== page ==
The Jack Frost Children's Festival is all but dead for 2013, barring an organization coming forward at the last minute to take on the financial risk.
That was the word from Charlottetown Mayor Clifford Lee on Monday night.
Lee told The Guardian that no one has come forward yet to take over the ownership of the event.
"My suggestion at this stage is that Jack Frost probably is not going to happen,'' Lee said. "Nothing has changed since the last time we talked (in late November). Nobody has come forward to own the Jack Frost Festival.''
The city had been in talks with one private firm but that firm pulled out when it saw the financial risk it was taking on.
The festival was launched nine years ago to fill a void in Charlottetown's tourism season. It also helped fill hotel rooms considering 60 per cent of those who bought tickets were coming from out of province. Approximately 14,000 people attended last year.
It was a festival that pumped about $3 million into the local economy.
Problems began when Tourism Charlottetown, the organization that owned the festival, disbanded last year. It morphed into Discover Charlottetown but the new organization has washed its hands of getting involved with events like Jack Frost because the event consistently lost money. The festival budget was around $500,000.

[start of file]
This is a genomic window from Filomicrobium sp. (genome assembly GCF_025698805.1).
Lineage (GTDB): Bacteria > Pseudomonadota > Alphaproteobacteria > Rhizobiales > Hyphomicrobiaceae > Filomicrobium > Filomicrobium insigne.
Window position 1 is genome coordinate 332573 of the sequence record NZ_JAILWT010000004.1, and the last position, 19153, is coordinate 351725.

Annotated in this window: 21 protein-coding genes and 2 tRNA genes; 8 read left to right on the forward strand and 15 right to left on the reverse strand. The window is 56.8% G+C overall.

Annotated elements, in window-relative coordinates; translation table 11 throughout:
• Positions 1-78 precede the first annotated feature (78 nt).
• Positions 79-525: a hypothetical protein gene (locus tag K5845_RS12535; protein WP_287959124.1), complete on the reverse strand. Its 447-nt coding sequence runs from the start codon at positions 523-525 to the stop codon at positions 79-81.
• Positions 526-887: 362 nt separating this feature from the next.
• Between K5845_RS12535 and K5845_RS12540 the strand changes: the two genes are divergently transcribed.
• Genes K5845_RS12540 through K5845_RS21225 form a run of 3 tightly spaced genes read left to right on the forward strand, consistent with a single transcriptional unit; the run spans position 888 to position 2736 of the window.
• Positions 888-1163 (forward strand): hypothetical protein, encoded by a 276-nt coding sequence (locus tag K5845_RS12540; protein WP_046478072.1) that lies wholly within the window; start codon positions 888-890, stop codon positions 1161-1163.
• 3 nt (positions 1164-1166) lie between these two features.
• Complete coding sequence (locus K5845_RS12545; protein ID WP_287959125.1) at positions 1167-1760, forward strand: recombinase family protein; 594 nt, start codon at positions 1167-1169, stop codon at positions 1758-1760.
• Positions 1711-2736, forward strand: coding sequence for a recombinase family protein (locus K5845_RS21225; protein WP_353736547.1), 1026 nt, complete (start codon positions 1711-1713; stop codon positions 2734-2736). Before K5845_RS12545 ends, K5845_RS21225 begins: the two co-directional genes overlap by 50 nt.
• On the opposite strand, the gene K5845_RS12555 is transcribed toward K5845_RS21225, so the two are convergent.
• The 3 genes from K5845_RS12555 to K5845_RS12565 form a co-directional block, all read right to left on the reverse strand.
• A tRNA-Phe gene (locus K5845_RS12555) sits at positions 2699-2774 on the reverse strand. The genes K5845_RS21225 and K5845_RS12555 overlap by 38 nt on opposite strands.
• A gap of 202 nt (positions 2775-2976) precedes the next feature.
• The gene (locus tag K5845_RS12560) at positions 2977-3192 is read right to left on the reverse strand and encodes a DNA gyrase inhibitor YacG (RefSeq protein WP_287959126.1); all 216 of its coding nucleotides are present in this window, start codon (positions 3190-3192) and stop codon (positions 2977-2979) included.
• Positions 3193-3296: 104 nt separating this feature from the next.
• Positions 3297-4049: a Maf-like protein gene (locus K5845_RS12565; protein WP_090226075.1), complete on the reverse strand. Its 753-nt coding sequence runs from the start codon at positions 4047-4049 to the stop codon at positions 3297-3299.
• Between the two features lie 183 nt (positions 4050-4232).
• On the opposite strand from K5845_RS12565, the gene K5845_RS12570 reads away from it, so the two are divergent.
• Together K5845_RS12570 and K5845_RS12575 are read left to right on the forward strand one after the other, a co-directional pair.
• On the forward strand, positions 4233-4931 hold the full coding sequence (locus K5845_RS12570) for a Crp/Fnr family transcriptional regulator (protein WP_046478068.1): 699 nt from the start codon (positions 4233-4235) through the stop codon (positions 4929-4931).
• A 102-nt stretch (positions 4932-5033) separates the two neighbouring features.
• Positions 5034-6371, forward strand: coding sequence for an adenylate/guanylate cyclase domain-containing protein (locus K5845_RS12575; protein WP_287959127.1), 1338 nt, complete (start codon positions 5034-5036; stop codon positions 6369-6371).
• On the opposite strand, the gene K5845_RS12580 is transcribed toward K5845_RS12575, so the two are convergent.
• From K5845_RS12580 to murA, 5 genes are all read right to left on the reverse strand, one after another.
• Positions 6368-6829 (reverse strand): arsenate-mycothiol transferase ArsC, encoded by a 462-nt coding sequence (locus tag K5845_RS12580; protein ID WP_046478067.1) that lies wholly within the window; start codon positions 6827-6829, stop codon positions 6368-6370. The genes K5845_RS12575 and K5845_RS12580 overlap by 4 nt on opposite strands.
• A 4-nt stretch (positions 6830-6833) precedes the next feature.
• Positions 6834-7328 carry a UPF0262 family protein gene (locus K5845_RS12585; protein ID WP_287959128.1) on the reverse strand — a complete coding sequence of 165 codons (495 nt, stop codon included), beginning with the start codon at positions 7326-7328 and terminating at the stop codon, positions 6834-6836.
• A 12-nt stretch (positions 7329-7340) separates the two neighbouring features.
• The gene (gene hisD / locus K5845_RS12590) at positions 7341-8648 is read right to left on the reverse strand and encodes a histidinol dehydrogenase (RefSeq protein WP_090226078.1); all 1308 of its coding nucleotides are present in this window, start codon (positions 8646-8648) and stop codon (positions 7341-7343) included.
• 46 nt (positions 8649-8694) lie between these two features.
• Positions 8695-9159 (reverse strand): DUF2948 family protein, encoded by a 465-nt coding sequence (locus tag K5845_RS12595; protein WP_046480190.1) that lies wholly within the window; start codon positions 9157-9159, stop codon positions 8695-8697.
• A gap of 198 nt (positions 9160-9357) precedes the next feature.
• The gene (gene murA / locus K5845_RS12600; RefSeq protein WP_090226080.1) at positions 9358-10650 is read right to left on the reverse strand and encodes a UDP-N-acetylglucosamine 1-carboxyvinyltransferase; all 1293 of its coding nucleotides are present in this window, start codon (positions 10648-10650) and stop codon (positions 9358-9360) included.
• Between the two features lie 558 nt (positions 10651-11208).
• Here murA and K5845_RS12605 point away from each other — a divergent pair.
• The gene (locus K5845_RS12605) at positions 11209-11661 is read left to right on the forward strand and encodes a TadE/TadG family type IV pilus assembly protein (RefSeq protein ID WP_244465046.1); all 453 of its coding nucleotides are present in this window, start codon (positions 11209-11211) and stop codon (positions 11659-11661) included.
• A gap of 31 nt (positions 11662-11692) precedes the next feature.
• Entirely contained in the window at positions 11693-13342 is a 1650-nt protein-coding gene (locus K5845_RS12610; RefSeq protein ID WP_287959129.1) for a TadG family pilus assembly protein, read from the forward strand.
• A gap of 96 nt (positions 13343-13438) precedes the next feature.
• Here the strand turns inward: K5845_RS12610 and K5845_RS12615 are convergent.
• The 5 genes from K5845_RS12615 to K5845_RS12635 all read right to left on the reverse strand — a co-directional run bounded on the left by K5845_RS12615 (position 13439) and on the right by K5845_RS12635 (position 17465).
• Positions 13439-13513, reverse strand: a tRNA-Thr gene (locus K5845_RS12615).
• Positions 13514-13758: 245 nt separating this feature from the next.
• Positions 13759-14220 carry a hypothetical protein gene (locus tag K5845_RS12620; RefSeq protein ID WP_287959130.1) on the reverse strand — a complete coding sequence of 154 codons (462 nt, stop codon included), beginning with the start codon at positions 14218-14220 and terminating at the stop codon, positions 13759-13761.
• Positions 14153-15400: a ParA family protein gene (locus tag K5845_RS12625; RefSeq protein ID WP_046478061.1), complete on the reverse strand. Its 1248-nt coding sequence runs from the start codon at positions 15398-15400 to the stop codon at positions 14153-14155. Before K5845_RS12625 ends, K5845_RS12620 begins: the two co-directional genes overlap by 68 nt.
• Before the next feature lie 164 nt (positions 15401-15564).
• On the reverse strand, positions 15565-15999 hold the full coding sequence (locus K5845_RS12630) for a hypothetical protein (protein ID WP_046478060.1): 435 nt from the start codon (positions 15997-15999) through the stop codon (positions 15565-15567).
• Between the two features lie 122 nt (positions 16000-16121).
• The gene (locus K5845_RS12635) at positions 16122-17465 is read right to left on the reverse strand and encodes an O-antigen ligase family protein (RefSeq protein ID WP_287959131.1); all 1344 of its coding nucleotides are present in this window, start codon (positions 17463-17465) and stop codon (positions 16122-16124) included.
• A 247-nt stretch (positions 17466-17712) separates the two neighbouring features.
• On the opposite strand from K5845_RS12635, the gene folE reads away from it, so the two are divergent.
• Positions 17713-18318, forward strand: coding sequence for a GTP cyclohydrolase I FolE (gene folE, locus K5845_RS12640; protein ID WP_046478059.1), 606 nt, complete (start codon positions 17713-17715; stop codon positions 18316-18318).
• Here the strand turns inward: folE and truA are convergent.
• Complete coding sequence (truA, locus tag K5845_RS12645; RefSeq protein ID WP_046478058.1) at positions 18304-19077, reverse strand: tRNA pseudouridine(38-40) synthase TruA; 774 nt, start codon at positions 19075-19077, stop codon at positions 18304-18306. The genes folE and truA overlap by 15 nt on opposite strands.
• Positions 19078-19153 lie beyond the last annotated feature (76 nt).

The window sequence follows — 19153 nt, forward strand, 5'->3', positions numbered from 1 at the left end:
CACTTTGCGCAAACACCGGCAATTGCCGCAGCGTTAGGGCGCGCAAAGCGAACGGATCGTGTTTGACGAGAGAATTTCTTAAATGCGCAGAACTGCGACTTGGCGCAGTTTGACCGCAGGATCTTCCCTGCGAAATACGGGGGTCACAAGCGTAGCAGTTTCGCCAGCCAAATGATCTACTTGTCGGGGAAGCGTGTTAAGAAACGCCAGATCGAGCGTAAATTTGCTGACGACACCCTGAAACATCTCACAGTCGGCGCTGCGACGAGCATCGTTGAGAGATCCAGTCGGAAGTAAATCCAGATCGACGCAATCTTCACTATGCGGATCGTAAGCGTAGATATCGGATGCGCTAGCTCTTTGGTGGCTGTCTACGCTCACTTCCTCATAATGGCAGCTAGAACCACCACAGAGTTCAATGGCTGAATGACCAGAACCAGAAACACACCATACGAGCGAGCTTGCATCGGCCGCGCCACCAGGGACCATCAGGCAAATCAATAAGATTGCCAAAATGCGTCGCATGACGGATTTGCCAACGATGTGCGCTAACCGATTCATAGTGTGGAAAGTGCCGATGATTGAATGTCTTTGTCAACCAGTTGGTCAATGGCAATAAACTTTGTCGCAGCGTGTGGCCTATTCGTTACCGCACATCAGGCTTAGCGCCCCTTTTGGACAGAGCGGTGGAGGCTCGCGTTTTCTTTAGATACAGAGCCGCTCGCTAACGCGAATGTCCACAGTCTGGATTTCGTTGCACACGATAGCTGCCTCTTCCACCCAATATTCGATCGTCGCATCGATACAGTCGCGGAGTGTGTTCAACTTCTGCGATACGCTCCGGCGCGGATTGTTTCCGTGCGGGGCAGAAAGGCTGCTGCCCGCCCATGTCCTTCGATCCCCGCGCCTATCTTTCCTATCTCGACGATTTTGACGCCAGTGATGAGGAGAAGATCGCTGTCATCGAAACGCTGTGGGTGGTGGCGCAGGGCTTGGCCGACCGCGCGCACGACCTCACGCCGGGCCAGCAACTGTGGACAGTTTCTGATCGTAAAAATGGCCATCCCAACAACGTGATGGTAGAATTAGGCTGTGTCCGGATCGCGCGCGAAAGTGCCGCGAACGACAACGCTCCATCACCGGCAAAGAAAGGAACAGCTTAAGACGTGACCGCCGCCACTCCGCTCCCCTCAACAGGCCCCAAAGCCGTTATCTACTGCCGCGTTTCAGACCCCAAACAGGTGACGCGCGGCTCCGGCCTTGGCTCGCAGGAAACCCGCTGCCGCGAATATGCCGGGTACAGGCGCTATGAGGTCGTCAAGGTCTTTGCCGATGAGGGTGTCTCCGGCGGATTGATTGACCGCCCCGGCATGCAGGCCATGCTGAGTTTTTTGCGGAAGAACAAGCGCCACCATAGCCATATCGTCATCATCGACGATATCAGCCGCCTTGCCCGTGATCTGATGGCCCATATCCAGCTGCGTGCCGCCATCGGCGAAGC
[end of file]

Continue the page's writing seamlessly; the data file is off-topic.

Lee said the city will attempt to fill the void left by the festival, but on a much, much smaller scale.
"I would suggest that perhaps a committee of council should look at trying to create a community event for February for around the same time period as Jack Frost and Islander Day.
"When I say community event, I'm talking about something that local kids and parents can enjoy the outdoors with but that's a suggestion at this point and time to council.''
Lee expects some councillors won't be happy with an alternative event.
"I suspect there will be two or three people on council who won't like the idea and will not support it. We'll see what happens with the other seven or eight (councillors).''
Lee says the city will not formally announce Jack Frost is cancelled because the municipality never ran the event.
"We're operating under the assumption Jack Frost is not going to happen.''
Lee said a new 'community event' would probably be created by public works and parks and recreation. Unlike Jack Frost, a city-run event would be free.
The city contributed $25,000 on an annual basis to Jack Frost but was not prepared to pay a whole lot more, even with financial help from other sources, such as sponsors and government.
"We need to know our costs up front,'' Lee said, explaining that factors such as weather often drove the cost of the festival much higher than was budgeted.